Bethel Remembers Jim Spickelmier

October 3, 2013 | 7 a.m.

By Tricia Theurer, Communications Specialist

Bethel Remembers Jim Spickelmier

Jim Spickelmier served Bethel in several roles during a long career at both the seminary and the college.

James (Jim) Spickelmier died last week at age 72, and with his passing, Bethel University lost a humble leader, an engaging fundraiser, and a devoted chronicler of the history of both Bethel University and the Baptist General Conference (BGC), now Converge Worldwide.

Spickelmier was born in Bonne Terre, Mo., on January 14, 1942. He earned a B.A. in history from Bethel College in 1963, and before graduating from Bethel Seminary in 1968 with an M.Div. degree, served with the Peace Corps in Tanzania. He later received a Th.M. from Princeton Seminary and a Ph.D. in higher education from the University of Minnesota.

After youth leadership work in Oregon and pastoring three churches—Trinity Baptist in New York City; Kensington Baptist in Kensington, Conn., and Central Baptist in Sioux Falls, S.D.—he returned to his alma mater as campus pastor, saying, “Aside from my family, Bethel was the single most important influence on my life. I am a student, a pastor, and a personally committed Christian today largely through the influence of the years I spent at Bethel.” After eight years in this role, he administered the field education and doctor of ministry programs at Bethel Seminary. From 1997 until his retirement in 2010, he was associate vice president for seminary development at Bethel, appreciating the opportunity to “hop around the country having coffee and lunch with Bethel friends.” During his years at Bethel he also served as interim pastor for 12 Minnesota churches. Following retirement, he and his wife Carole co-edited three books of history on the BGC and Bethel, including 5 Decades of Growth and Change (2010). They also co-wrote a book on the life of former Bethel President Carl H. Lundquist, which was completed just a week before Spickelmier’s death. The couple has been vital volunteers for the Friends of the History Center for many years, organizing events for the Bethel group and editing its newsletter.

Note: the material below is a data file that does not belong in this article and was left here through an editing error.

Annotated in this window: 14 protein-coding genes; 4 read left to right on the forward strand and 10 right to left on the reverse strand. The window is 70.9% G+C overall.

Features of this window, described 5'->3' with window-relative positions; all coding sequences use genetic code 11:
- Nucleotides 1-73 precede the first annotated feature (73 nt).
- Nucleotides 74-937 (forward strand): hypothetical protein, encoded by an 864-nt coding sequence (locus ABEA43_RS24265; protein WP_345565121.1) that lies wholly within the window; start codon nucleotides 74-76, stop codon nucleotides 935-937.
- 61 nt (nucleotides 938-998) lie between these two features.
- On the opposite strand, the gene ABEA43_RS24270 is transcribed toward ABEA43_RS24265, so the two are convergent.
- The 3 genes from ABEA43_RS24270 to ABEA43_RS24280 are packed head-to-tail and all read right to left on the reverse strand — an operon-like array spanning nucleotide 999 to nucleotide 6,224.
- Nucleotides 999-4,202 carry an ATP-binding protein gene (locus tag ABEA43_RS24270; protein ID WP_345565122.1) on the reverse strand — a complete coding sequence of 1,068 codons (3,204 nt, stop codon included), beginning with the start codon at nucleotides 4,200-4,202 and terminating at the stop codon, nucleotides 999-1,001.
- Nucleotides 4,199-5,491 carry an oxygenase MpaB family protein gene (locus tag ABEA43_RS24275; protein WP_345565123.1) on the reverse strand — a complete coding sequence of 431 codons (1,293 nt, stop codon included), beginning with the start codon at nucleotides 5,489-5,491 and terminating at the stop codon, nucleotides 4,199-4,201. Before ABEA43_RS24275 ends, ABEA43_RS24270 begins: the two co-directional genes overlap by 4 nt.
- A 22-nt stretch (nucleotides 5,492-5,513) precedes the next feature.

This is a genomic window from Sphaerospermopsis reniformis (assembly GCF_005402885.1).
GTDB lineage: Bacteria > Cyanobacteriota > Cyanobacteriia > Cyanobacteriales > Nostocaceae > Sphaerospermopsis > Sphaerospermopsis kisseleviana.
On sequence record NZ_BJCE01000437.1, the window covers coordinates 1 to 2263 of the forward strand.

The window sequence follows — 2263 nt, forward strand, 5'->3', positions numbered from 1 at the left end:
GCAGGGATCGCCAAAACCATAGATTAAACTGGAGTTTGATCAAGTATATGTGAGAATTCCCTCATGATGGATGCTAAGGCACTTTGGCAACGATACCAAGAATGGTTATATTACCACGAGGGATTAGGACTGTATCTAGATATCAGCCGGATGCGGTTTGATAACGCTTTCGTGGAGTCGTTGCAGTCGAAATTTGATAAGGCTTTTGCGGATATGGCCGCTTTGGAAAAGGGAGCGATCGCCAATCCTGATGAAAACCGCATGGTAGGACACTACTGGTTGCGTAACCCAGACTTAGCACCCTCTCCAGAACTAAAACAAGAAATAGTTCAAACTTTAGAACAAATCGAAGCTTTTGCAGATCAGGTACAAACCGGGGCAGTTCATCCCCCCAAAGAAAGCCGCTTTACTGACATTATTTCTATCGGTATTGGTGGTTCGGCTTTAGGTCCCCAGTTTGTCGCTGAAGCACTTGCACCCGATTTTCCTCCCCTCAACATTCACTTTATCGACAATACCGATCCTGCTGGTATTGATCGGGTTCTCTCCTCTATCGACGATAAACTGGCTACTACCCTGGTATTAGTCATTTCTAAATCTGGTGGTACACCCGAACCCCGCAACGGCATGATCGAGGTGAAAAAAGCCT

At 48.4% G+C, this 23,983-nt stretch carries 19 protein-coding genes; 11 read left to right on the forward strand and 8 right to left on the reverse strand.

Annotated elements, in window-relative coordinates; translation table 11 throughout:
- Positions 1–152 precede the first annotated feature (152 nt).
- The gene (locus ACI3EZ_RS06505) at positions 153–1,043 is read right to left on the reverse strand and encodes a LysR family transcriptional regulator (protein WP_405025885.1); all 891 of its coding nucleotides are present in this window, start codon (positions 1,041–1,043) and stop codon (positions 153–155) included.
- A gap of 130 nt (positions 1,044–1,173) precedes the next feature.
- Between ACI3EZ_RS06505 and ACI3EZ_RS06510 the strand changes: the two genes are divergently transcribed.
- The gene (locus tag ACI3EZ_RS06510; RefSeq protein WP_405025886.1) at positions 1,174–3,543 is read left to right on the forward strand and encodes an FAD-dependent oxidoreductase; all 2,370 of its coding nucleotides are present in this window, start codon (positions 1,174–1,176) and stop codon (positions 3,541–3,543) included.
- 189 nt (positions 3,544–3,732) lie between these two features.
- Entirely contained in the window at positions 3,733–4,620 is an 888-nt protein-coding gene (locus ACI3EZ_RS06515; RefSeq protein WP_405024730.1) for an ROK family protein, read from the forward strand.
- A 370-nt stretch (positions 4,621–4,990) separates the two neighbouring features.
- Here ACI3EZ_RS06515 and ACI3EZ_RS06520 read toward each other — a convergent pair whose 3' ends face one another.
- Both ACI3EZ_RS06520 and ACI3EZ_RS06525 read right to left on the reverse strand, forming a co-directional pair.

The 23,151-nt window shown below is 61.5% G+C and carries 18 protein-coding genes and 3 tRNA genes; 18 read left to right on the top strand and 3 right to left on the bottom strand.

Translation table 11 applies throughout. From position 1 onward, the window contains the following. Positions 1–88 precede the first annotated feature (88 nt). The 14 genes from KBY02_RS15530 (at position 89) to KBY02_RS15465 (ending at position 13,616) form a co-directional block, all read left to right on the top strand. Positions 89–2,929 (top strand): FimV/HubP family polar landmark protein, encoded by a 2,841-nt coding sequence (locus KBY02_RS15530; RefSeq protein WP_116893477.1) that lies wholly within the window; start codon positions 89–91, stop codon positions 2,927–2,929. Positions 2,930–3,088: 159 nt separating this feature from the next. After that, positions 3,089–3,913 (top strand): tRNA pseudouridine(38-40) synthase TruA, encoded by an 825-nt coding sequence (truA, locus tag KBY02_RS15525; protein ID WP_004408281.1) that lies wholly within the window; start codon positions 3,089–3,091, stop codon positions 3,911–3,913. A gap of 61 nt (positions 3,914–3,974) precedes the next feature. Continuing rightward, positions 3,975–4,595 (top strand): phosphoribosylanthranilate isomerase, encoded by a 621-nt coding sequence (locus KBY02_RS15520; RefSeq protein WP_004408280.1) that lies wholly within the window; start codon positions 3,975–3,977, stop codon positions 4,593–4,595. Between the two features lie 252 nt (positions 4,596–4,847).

Spickelmier met his wife of 46 years, Carole Lundquist Spickelmier ’64—daughter of Bethel College & Seminary president Carl H. Lundquist, who served from 1954-1982—at Bethel, and their three sons also graduated from the school.

“Jim Spickelmier was a kind, gentle, and humble man with a servant’s heart and intellectual's mind,” says Laurel Bunker, Bethel’s dean of Campus Ministries and campus pastor. “He served Bethel as he served me and each individual whom he met—faithfully. Jim will be missed greatly, but in all that we do each day we will honor him—and his legacy of love and commitment to Christ and His kingdom—which remain with us always.”

Bethel President Jay Barnes says, “Jim was a remarkable advocate for what mattered most about Bethel. He exemplified our Pietist heritage, our commitment to the church, a big view of education, and a life lived to the glory of God. That was true at Bethel, in the church, in the History Center, and in his family. All of us will miss him—and all of us are better for having known him.”

Besides his wife, Spickelmier is survived by sons Eric ’93 (Anna), Grant ’95 (Jennifer Oleson ‘94), Mark ’00 (Jessica Madole), and three grandchildren, Matthew, Katie, and Miah; brother, Dan Spickelmier; sisters Marilyn (Bob) Greason, Marjorie (Larry) Cannady, Margaret (Stan) Austin, and Beth (Paul) Himes; many nieces, nephews, cousins, and other relatives, and a host of dear friends.

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